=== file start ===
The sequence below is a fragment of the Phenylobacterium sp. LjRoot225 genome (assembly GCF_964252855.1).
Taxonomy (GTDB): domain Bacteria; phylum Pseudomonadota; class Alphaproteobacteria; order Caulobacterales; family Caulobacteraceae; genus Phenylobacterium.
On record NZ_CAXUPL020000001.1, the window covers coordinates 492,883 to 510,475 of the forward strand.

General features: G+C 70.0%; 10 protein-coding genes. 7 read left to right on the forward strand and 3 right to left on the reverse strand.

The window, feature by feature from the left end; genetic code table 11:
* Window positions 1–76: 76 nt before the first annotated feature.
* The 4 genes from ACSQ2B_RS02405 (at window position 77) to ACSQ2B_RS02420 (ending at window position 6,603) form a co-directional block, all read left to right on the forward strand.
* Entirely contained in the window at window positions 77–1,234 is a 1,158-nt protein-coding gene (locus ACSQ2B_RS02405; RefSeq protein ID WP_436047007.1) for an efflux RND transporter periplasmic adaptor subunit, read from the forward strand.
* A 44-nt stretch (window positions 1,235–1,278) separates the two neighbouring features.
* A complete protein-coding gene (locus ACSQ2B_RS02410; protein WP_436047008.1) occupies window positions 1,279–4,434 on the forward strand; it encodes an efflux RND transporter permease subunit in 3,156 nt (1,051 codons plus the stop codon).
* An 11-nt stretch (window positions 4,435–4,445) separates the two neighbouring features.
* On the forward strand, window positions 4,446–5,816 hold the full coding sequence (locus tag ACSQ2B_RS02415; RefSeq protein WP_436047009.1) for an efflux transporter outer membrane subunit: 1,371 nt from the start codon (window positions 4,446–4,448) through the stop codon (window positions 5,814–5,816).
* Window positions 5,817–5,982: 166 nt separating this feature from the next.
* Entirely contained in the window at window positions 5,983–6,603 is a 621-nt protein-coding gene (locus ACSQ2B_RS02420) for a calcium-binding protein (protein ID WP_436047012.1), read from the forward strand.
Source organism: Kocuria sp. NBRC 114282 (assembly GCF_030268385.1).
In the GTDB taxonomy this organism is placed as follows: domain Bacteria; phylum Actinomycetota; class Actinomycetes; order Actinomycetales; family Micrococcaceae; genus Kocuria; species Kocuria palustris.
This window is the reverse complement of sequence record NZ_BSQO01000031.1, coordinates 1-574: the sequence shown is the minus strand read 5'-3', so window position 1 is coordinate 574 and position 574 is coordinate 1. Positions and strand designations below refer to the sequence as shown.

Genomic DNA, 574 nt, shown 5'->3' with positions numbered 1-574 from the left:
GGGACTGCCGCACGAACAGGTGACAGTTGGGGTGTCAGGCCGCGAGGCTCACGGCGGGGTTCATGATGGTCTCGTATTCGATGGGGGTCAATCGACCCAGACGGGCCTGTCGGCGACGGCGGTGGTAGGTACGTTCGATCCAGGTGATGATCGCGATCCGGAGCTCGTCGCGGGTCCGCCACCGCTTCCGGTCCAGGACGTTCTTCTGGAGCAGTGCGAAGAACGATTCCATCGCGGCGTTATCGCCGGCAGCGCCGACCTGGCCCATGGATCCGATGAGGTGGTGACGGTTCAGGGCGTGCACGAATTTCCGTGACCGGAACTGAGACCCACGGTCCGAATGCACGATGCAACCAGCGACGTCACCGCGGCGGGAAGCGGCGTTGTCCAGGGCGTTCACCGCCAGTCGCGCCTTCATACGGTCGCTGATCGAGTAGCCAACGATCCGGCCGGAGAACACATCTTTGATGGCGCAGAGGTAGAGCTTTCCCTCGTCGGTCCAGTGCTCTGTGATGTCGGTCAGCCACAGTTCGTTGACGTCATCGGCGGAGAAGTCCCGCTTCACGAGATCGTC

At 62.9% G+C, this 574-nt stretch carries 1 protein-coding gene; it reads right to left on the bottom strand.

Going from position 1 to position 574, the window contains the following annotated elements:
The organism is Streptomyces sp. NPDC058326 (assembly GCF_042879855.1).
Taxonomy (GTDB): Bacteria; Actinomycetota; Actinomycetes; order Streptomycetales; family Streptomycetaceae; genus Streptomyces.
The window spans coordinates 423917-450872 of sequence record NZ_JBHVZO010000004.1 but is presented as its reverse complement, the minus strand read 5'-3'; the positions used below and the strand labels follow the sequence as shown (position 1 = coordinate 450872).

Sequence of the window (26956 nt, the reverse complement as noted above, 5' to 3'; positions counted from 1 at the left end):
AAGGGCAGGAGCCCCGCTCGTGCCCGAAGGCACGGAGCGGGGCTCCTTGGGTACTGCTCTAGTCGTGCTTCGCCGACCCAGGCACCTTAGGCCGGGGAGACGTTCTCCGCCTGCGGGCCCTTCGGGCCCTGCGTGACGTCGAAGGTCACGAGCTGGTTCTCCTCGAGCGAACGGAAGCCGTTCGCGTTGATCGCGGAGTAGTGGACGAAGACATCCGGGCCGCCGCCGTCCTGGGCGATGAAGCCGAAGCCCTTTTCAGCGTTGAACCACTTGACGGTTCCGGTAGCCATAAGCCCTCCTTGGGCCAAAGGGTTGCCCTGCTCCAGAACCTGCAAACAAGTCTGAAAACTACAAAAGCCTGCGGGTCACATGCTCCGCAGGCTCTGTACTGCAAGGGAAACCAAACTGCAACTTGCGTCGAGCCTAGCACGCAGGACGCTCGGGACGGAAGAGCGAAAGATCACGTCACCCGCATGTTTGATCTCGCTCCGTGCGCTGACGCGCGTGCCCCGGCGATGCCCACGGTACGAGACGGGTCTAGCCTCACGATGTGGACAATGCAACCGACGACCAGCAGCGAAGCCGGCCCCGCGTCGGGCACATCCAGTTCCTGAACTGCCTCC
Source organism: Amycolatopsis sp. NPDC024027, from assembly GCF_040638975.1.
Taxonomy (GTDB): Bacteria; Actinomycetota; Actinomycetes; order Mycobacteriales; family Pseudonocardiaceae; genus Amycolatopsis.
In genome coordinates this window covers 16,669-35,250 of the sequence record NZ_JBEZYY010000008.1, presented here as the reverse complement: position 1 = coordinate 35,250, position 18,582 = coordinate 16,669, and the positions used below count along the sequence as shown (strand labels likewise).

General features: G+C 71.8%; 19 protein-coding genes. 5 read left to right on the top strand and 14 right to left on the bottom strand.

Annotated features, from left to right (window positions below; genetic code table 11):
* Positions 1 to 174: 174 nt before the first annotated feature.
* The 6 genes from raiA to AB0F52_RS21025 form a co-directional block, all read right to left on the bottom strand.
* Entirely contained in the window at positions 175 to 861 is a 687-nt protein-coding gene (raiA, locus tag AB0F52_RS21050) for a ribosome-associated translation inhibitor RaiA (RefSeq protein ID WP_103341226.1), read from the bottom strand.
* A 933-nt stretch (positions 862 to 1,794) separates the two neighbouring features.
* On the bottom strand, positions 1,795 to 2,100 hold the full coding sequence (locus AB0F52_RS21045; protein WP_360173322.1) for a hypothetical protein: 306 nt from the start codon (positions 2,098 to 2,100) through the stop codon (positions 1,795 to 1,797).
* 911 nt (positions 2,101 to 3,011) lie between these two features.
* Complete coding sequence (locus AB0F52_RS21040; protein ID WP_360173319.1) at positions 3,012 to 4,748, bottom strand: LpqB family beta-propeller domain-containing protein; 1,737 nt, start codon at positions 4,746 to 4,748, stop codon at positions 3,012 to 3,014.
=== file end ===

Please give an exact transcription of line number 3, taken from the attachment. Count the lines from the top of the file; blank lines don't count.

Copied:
On record NZ_CAXUPL020000001.1, the window covers coordinates 492,883 to 510,475 of the forward strand.